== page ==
Puppy Mills : 
What They Are and What You Can Do About Them

Copyright © Michelle Wray 2000, written in collaboration with DORG Magazine.
Reposting or copies of this article must credit the author and show copyright.

The term “puppy mill” is used more and more frequently today in the media, and often it has a different meaning depending on who is using the term.  It depends greatly on the writer’s point of view as to what is considered to be “reputable” dog breeding.  For the purposes of this article, I consider a reputable breeder to be someone who breeds only for the betterment of the dog breed.  Such a person very carefully picks only the best champion stock for breeding, and screens all breeding dogs for genetic defects.  They very rarely make a profit from their operation, and more often, take a loss.  Their primary motivation is to produce better dogs, which are as close to the breed standard as possible.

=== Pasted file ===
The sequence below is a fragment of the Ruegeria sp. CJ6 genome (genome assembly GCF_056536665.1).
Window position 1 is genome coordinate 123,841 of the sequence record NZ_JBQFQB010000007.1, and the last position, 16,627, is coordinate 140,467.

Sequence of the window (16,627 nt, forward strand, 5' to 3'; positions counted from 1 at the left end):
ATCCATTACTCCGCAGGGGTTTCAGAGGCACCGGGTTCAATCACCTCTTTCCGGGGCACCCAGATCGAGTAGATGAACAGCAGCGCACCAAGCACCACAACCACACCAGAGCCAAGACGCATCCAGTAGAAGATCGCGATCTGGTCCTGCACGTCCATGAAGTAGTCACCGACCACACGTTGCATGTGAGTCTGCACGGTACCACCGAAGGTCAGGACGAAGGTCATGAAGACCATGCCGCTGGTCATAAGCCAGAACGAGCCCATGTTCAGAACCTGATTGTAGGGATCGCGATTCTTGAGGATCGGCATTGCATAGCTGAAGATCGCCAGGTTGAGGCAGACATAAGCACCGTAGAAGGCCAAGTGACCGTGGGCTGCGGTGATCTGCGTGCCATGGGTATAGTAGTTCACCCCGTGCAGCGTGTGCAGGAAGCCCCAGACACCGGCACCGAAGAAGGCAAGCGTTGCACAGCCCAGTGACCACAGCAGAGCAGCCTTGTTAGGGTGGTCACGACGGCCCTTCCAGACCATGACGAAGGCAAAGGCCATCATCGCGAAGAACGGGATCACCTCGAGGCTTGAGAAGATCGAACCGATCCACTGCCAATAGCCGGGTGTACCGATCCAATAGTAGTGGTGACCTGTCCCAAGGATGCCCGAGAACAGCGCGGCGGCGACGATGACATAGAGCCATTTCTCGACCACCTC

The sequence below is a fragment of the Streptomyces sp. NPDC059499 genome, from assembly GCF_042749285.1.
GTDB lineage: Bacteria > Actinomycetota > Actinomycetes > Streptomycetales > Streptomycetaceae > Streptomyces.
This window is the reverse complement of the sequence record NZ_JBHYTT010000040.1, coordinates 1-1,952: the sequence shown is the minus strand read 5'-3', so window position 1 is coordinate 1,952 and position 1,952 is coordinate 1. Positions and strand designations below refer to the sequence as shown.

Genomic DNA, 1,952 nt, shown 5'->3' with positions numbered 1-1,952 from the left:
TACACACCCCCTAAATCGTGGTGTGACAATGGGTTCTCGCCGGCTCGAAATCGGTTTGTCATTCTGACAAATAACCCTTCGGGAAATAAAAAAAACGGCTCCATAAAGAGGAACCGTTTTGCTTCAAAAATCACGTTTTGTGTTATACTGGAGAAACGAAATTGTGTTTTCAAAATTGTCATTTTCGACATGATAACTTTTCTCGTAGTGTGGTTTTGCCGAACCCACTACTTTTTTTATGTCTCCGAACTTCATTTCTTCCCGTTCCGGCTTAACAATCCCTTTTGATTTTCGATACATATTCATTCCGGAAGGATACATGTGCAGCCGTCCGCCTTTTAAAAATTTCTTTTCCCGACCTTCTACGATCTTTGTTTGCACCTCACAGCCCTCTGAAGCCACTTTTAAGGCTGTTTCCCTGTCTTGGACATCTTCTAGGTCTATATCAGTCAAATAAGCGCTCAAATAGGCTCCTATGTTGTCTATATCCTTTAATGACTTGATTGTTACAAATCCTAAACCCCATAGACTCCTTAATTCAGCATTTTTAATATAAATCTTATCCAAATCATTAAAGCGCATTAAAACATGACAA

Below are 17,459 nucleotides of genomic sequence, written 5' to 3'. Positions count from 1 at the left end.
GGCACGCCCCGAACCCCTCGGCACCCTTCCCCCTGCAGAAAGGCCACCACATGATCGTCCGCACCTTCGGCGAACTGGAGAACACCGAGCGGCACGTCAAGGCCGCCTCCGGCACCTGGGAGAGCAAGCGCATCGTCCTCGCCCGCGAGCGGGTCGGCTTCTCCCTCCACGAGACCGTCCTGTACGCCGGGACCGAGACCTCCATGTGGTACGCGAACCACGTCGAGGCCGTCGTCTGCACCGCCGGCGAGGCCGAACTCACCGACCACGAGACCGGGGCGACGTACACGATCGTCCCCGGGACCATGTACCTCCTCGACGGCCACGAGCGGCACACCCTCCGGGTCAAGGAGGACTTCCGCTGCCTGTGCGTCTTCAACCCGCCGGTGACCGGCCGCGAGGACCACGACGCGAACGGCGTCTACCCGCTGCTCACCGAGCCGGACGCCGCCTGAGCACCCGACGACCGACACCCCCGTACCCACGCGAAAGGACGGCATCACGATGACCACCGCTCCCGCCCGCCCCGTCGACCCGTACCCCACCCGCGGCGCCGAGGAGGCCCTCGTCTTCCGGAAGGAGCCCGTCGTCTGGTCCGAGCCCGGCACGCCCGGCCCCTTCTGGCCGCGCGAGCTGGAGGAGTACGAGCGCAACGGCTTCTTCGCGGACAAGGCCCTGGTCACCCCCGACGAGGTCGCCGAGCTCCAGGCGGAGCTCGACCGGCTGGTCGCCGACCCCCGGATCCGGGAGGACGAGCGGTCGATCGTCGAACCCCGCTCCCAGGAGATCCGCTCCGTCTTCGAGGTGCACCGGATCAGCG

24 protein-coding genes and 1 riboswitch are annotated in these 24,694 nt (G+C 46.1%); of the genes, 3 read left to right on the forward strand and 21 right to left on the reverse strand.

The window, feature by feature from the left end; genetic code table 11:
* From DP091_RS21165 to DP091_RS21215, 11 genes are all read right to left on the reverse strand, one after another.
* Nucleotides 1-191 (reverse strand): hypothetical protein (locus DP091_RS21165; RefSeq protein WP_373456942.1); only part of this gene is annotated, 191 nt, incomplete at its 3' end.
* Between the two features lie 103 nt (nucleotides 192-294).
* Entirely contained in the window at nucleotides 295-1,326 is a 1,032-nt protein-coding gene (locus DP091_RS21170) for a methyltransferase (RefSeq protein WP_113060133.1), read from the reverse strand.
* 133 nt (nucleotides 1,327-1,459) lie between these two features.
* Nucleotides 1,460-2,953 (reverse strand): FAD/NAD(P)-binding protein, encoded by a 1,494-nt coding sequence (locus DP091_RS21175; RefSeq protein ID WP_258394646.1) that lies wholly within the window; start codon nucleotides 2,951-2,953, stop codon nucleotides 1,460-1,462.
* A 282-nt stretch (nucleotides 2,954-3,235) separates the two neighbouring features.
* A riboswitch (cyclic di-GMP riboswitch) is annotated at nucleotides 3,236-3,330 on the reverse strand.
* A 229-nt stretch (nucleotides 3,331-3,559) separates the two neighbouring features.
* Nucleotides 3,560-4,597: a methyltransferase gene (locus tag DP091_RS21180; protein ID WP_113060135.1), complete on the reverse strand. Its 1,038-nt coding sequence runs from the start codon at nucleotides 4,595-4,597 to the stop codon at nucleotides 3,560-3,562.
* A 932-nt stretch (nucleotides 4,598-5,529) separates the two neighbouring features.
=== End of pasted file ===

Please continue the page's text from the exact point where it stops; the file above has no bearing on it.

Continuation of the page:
A puppy miller, on the other hand, breeds only for profit.  They breed dogs without any consideration for genetic defects or “faults” as defined by the breed standard.  They vary widely in their treatment of their breeding dogs and puppies.  The worst examples of puppy millers cruelly confine their breeding animals in cramped, horribly unsanitary conditions and give little or no veterinary care to them.  These are the places that are featured in the media, such as the Dateline NBC show that aired this past April.  Dogs that are rescued from these conditions are often the worst we see in rescue, in terms of physical and emotional health.  There are also puppy mills who keep their breeding dogs clean and vetted.  These millers at least offer some level of health to their dogs, if not a loving “home” environment.  How is it that I can call all these people “puppy millers” when their operations are so different?  To me, the bottom line of what is a mill and what isn’t is that a mill produces purebred dogs for profit only and turns out poor quality and/or sick puppies as a result.